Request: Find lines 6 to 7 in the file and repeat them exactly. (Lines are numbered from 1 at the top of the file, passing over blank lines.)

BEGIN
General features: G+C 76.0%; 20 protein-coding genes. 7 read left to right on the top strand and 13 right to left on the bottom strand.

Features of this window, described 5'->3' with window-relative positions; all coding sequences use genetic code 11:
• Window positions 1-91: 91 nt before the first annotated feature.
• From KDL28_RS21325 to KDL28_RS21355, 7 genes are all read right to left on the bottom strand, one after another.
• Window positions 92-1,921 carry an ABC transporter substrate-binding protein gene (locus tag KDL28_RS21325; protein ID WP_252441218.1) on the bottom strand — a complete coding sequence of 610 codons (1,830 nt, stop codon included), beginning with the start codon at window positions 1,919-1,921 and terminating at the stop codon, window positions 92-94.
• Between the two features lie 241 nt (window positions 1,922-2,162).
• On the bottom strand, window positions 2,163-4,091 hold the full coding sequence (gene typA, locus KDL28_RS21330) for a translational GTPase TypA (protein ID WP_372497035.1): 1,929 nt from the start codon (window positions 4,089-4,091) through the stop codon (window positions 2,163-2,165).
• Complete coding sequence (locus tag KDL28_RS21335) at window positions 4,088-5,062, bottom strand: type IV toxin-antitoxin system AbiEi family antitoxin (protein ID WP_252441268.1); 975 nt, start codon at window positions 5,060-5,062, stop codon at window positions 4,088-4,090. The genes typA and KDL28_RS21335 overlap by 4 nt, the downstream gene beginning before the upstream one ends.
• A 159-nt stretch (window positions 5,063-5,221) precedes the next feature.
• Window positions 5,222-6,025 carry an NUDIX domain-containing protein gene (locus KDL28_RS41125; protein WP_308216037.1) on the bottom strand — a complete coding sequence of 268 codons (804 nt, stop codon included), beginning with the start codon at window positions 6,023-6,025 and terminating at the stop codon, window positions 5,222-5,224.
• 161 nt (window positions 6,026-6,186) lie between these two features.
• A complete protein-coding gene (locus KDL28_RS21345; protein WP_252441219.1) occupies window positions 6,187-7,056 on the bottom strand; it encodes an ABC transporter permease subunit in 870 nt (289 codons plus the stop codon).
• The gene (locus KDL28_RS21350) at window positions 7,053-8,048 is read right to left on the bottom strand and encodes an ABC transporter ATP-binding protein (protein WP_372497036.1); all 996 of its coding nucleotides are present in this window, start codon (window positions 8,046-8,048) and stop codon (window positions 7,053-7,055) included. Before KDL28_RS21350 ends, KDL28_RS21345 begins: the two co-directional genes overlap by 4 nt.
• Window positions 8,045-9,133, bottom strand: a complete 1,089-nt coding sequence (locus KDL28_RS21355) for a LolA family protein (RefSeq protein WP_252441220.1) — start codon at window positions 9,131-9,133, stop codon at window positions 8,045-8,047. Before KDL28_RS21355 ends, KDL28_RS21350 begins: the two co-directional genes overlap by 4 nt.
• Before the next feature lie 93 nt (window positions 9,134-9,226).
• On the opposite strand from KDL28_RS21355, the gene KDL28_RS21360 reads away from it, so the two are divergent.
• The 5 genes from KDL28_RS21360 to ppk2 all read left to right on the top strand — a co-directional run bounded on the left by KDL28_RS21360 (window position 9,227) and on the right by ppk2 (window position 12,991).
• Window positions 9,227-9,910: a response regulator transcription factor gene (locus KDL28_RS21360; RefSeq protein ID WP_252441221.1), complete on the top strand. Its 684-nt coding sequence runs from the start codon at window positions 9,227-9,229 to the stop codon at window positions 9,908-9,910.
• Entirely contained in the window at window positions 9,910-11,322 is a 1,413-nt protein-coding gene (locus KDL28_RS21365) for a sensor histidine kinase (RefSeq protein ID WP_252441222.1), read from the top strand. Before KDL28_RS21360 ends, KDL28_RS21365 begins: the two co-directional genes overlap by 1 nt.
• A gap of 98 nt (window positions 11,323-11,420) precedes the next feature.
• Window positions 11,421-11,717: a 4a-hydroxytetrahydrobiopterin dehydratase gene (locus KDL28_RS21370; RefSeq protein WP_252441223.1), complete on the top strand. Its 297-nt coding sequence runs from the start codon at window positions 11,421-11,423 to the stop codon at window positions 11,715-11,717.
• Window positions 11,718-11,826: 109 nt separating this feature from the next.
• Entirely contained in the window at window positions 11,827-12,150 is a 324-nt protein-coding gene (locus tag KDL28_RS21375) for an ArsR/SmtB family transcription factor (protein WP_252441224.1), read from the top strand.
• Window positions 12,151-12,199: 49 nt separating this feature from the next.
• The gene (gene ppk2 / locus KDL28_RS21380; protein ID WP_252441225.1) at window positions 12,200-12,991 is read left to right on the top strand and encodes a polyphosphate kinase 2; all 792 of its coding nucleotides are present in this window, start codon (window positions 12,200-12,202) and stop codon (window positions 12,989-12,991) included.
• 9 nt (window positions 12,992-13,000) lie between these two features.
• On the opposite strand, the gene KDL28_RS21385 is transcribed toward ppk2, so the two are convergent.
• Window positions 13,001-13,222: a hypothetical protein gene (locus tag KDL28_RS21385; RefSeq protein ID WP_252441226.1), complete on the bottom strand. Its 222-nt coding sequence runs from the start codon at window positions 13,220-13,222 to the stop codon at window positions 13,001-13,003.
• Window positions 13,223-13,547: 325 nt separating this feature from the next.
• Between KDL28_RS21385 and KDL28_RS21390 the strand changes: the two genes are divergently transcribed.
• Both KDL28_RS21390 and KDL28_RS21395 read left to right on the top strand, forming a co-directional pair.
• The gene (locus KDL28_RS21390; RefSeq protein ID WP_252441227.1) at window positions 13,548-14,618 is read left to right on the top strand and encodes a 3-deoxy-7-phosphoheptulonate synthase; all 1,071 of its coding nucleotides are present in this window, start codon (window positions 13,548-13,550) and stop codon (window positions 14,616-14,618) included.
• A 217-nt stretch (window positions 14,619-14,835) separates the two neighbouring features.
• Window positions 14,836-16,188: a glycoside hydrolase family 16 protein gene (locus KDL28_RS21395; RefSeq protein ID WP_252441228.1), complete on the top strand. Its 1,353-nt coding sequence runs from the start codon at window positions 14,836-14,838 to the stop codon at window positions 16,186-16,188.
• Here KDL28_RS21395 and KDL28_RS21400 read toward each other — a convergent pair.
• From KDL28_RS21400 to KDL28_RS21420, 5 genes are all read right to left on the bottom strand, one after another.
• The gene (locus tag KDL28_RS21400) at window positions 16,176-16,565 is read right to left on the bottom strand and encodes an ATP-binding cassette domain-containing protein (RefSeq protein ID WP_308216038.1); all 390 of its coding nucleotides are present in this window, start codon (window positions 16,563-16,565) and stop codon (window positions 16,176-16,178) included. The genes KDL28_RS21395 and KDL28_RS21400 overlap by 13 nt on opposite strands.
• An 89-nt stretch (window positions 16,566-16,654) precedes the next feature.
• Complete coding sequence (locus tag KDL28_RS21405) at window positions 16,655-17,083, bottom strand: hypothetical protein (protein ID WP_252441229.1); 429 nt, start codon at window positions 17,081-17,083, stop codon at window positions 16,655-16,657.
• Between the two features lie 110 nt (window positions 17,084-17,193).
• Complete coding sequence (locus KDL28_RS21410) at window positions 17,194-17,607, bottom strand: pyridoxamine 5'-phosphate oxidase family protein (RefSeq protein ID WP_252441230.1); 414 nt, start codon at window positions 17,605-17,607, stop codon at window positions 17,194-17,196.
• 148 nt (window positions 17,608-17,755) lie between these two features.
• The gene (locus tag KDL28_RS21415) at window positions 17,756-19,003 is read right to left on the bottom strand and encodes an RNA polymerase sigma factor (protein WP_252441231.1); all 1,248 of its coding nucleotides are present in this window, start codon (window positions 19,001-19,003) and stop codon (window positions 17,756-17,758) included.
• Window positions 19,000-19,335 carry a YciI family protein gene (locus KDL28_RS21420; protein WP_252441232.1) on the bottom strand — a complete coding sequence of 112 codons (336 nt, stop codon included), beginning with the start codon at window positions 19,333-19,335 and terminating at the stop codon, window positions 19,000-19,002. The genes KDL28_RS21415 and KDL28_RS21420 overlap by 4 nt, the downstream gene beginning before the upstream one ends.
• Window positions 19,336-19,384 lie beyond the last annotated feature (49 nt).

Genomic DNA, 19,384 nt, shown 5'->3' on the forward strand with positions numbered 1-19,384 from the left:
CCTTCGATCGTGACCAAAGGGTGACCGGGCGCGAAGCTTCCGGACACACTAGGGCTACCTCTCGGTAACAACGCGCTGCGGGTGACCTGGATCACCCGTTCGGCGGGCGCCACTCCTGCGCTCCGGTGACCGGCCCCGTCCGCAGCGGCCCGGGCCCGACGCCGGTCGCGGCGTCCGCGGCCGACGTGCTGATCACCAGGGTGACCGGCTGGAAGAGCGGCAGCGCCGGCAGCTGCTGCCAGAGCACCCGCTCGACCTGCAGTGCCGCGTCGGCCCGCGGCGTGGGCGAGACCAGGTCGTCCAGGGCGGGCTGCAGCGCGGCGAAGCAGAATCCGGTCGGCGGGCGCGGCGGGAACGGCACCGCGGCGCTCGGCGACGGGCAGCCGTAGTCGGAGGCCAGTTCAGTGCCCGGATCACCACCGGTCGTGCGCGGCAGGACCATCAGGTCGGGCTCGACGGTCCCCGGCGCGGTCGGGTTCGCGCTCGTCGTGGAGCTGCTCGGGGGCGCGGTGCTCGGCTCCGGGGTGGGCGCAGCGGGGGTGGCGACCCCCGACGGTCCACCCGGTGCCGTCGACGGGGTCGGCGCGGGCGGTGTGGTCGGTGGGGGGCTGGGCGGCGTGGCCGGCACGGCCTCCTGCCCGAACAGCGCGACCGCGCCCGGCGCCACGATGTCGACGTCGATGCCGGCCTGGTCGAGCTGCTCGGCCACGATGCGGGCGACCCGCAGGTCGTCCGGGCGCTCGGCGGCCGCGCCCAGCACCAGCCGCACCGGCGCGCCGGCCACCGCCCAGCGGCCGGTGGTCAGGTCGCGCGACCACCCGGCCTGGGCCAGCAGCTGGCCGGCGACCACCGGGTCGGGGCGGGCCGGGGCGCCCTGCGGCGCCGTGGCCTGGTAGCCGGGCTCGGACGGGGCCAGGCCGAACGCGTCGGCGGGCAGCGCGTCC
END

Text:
• Between the two features lie 241 nt (window positions 1,922-2,162).
• On the bottom strand, window positions 2,163-4,091 hold the full coding sequence (gene typA, locus KDL28_RS21330) for a translational GTPase TypA (protein ID WP_372497035.1): 1,929 nt from the start codon (window positions 4,089-4,091) through the stop codon (window positions 2,163-2,165).